Recently, however, the Supreme Court has shown an inclination towards rethinking its jurisprudence. In January 2014, in the case of Subramanian Swamy v. The State of Tamil Nadu, the court quashed an order passed by the government of Tamil Nadu, which sought to bring within the state government’s control the management of the Sri Sabhanayagar Temple in the town of Chidambaram. Specifically, a bench of Justices BS Chauhan and SA Bobde found that the order appointing an Executive Officer to the Temple under Section 45 of the Tamil Nadu Hindu Religious and Charitable Endowments Act, 1959, was in violation of the rights guaranteed under Article 26 of the Constitution of India to the Podu Dikshitars, a small sect of Smartha Brahmins.

The court arrived at its decision on the basis of a 1951 ruling of the Madras High Court, which, in its opinion, operated as a judgment in rem, i.e. that the judgment was binding on everyone, and had an effect beyond just the rights of the parties concerned. In Sri Lakshmindra Theertha Swamiar of Sri Shirur Mutt v. The Commissioner, Hindu Religious Endowments, Madras, the Madras High Court had found several provisions of the Madras Hindu Religious and Charitable Endowments Act, 1951 unconstitutional insofar as the law was made applicable to the Matathipathi of the Shirur Mutt in the South Kanara District and to the Dikshitars of the Sabhanayagar Temple. Subsequently, the decision rendered in favour of the Shirur Mutt was substantially reversed by a five-judge bench of the Supreme Court in what is today known as “The Shirur Mutt case”. But the state government chose to accept the high court’s ruling insofar as it applied to the Dikshitars of the Sabhanayagar Temple, while appealing the verdict insofar as it applied to the Shirur Mutt. In other words, the government had conceded that the Dikshitars represented a separate “religious denomination” enjoying special rights. Therefore, according to Justices Chauhan and Bobde, to today re-examine the question of whether the Dikshitars were a religious denomination that enjoyed these special rights under Article 26 was barred as it had already been conclusively judged.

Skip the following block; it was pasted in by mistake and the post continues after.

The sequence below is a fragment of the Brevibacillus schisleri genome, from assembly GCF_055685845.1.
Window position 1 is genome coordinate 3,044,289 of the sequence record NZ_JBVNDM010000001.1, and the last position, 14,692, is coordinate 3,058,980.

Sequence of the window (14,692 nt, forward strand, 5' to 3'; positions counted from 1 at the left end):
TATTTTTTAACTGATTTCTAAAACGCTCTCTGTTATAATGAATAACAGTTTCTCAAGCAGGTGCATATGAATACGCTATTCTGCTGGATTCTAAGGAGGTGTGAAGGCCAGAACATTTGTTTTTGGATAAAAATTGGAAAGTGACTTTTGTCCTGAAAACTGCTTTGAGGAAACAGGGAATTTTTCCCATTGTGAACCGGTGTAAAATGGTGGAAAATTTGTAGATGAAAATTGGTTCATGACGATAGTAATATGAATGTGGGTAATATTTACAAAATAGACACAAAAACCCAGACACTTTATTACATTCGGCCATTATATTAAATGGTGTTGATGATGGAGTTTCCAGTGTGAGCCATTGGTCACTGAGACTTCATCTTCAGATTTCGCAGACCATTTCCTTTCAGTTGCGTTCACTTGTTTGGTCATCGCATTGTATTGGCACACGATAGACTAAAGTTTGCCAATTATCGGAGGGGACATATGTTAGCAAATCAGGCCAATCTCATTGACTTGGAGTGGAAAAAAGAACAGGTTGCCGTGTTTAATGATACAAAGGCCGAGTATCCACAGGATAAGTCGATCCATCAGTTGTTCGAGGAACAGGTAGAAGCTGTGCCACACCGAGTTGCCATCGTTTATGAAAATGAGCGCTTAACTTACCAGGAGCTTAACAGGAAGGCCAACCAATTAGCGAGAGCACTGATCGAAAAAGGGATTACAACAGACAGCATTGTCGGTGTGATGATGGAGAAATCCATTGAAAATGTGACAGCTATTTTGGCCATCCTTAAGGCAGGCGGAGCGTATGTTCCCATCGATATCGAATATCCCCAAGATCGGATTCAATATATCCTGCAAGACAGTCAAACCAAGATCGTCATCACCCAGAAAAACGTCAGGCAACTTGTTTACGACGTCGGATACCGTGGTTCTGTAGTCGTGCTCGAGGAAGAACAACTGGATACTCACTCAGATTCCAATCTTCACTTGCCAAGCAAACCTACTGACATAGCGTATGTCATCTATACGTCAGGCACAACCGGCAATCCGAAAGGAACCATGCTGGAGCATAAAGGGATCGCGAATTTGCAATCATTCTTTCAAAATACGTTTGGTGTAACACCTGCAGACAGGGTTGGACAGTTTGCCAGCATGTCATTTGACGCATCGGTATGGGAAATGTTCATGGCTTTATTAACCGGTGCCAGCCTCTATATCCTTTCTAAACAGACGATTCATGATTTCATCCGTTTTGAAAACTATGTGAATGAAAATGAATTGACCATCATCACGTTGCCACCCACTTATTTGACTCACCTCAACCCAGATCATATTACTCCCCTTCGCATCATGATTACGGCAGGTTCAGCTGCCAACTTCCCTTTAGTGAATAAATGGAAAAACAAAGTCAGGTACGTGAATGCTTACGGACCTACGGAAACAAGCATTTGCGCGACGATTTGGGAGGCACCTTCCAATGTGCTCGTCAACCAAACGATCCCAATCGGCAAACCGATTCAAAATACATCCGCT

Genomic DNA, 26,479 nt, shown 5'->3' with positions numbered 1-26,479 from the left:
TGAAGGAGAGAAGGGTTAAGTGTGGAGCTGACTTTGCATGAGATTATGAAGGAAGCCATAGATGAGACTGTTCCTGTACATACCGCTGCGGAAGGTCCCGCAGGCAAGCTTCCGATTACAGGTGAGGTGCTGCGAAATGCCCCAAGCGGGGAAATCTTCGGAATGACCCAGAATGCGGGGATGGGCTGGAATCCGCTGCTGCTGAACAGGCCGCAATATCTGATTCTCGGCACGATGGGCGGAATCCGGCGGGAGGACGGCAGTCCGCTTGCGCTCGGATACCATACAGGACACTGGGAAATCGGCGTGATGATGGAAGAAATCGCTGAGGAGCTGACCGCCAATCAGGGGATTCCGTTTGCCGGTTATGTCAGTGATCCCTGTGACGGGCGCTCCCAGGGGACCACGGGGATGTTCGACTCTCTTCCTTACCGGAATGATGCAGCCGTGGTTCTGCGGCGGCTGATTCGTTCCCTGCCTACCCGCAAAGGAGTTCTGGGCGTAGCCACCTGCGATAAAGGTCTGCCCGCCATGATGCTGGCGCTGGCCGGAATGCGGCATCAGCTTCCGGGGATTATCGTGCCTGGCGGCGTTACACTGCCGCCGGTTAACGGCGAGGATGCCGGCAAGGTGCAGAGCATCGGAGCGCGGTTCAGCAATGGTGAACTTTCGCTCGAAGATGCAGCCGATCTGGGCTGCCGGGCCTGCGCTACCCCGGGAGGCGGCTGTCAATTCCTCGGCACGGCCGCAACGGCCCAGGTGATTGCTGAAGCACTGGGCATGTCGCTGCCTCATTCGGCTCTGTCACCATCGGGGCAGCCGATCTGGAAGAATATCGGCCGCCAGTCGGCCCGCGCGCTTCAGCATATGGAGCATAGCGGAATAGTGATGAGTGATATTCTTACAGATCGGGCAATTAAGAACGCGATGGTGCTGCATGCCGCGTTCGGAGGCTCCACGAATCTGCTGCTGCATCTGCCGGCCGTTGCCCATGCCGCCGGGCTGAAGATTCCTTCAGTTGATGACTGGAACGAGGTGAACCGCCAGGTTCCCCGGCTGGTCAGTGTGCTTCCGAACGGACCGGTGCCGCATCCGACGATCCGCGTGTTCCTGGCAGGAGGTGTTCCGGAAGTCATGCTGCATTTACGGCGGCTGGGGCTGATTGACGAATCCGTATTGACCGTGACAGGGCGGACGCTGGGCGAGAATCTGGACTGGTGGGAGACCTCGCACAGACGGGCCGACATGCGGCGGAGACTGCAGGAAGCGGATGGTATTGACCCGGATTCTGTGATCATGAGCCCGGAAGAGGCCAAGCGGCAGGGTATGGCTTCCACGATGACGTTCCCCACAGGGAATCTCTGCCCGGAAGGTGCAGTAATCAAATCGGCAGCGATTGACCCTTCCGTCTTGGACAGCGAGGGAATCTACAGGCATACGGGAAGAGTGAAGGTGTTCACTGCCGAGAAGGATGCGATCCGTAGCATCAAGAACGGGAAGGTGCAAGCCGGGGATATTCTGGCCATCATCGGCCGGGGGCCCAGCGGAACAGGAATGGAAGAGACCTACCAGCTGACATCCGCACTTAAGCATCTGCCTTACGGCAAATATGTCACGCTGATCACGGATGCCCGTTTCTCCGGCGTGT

On these technical principles, to lawyers in particular, the Supreme Court’s decision in the Subramanian Swamy case might even appear unexceptional. But the bench also made a series of telling remarks that possibly went beyond the gamut of the proceedings. It held, for instance, that any takeover by the state of a temple’s management ought to be limited in duration. “Even if the management of a temple is taken over to remedy [an] evil,” wrote Chauhan, J., “the management must be handed over to the person concerned immediately after the evil stands remedied. Continuation thereafter would tantamount to usurpation of their proprietary rights or violation of the fundamental rights guaranteed by the Constitution in favour of the persons deprived.” This view of the Supreme Court, which effectively calls for stronger limits on state intervention in matters of religious administration, goes against the general grain of the court’s previously established jurisprudence. More crucially, it also gives us a hint of how the Supreme Court might rule on a string of litigation concerning Tamil Nadu’s temples pending for final hearing on the court’s docket. One such case involves the appointment of archakas—or priests—in the state’s temples.

(The facts and background of the case will be examined in the next post)